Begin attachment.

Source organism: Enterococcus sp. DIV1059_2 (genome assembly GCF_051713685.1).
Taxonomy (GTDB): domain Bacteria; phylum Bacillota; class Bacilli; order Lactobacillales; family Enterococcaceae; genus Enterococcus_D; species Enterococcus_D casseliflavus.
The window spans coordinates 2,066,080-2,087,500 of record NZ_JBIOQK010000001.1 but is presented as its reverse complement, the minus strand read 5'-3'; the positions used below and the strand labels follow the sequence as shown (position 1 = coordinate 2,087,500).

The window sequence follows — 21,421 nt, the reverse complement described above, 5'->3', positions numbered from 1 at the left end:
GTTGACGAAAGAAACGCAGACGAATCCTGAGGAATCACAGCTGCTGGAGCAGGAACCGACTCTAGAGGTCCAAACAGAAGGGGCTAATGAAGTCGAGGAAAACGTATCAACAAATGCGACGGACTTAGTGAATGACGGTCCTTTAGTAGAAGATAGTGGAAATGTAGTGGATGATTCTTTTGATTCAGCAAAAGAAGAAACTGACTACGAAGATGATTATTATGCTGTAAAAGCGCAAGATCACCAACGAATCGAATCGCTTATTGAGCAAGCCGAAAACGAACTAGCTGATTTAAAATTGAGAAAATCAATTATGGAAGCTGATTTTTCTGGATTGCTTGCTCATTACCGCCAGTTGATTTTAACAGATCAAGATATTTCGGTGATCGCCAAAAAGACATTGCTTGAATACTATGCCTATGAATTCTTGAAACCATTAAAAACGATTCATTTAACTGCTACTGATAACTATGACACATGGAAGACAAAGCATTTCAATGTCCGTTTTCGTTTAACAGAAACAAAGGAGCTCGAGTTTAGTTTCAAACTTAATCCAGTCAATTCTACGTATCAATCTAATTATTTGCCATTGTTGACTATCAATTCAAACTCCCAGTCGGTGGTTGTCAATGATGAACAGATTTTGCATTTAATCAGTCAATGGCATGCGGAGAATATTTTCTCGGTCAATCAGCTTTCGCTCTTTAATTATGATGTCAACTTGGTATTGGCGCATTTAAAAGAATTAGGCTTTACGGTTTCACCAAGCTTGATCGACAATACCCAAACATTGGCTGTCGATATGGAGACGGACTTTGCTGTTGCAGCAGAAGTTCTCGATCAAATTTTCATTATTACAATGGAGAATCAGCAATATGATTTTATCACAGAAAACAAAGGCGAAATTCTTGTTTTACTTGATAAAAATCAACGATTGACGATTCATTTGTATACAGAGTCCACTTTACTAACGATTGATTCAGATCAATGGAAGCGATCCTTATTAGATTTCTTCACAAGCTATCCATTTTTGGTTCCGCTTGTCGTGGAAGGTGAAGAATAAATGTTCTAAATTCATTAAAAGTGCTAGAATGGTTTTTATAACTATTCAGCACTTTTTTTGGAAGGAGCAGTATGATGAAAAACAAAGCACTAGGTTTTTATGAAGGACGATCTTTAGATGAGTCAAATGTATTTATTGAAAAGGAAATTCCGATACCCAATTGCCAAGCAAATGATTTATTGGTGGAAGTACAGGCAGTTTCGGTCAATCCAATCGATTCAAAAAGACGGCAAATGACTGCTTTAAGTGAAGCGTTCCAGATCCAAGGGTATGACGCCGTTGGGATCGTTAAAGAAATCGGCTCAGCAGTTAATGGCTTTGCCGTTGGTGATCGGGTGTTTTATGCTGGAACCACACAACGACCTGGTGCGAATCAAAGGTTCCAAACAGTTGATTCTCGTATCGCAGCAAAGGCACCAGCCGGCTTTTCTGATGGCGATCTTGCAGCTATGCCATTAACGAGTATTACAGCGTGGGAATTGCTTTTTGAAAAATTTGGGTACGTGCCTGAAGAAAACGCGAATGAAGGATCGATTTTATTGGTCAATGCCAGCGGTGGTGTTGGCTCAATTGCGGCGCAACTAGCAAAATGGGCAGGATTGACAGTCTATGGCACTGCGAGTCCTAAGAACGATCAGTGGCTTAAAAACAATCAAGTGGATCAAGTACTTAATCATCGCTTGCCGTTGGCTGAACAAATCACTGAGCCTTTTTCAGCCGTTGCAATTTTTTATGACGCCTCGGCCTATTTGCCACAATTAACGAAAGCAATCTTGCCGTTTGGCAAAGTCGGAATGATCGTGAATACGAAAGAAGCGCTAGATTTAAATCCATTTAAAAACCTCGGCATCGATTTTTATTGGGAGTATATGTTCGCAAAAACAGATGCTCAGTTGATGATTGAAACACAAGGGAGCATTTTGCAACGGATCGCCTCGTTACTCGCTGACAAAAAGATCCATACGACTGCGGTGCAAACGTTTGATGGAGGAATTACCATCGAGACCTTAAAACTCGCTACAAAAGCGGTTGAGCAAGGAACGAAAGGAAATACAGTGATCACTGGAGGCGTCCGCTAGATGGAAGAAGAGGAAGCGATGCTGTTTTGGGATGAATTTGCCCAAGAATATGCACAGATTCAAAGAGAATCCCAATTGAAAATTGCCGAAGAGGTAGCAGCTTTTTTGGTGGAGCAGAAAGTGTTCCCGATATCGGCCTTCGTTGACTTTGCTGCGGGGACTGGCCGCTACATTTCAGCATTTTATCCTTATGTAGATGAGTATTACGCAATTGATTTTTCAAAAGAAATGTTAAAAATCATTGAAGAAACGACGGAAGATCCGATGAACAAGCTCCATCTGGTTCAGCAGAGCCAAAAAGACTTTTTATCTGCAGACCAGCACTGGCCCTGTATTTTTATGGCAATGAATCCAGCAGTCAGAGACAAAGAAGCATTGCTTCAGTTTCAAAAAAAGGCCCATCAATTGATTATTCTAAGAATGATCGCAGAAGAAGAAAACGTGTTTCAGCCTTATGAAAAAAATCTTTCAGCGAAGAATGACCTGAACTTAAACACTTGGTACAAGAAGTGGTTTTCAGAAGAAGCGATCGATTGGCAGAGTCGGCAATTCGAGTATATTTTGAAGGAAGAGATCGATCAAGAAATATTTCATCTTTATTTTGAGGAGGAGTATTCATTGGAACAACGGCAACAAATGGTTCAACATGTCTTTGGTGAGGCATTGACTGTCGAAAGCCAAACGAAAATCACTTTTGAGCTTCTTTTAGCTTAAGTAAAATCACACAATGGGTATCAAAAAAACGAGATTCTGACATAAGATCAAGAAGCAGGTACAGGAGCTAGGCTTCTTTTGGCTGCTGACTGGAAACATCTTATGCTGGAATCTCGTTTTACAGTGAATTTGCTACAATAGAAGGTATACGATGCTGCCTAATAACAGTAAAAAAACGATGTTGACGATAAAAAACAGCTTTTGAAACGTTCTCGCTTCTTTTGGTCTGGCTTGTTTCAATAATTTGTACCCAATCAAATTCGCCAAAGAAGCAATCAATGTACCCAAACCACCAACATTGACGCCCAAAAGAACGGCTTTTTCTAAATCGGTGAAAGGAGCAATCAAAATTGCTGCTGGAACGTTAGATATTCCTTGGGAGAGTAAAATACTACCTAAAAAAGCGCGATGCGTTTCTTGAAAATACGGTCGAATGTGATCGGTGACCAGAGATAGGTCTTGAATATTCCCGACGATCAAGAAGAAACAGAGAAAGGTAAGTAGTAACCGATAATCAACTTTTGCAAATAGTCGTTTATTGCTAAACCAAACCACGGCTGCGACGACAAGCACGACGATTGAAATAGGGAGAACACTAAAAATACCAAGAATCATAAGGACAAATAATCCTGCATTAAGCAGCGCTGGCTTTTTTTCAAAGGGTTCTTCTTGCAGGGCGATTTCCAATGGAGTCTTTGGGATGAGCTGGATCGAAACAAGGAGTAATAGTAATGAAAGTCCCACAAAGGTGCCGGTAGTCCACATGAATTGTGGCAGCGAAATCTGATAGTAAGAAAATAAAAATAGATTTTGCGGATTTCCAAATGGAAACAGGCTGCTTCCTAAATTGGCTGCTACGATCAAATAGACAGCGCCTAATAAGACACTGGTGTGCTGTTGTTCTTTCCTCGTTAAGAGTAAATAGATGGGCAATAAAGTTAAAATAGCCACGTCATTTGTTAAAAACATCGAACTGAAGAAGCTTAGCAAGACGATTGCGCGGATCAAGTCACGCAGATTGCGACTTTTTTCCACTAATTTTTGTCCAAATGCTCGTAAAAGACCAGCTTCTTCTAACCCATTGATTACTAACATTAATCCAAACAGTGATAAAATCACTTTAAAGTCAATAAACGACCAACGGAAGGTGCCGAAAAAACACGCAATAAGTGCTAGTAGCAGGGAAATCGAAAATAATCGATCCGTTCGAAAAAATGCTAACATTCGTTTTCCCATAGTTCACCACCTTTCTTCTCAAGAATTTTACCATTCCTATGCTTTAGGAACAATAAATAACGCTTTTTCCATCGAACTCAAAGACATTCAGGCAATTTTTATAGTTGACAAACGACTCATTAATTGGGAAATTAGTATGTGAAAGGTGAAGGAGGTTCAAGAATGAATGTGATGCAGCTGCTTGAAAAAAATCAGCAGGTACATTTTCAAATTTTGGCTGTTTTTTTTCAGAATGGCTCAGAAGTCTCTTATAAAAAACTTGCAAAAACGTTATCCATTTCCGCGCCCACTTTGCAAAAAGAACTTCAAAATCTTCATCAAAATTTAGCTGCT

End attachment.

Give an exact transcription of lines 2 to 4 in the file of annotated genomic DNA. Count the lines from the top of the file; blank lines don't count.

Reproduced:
Taxonomy (GTDB): domain Bacteria; phylum Bacillota; class Bacilli; order Lactobacillales; family Enterococcaceae; genus Enterococcus_D; species Enterococcus_D casseliflavus.
The window spans coordinates 2,066,080-2,087,500 of record NZ_JBIOQK010000001.1 but is presented as its reverse complement, the minus strand read 5'-3'; the positions used below and the strand labels follow the sequence as shown (position 1 = coordinate 2,087,500).

The window sequence follows — 21,421 nt, the reverse complement described above, 5'->3', positions numbered from 1 at the left end: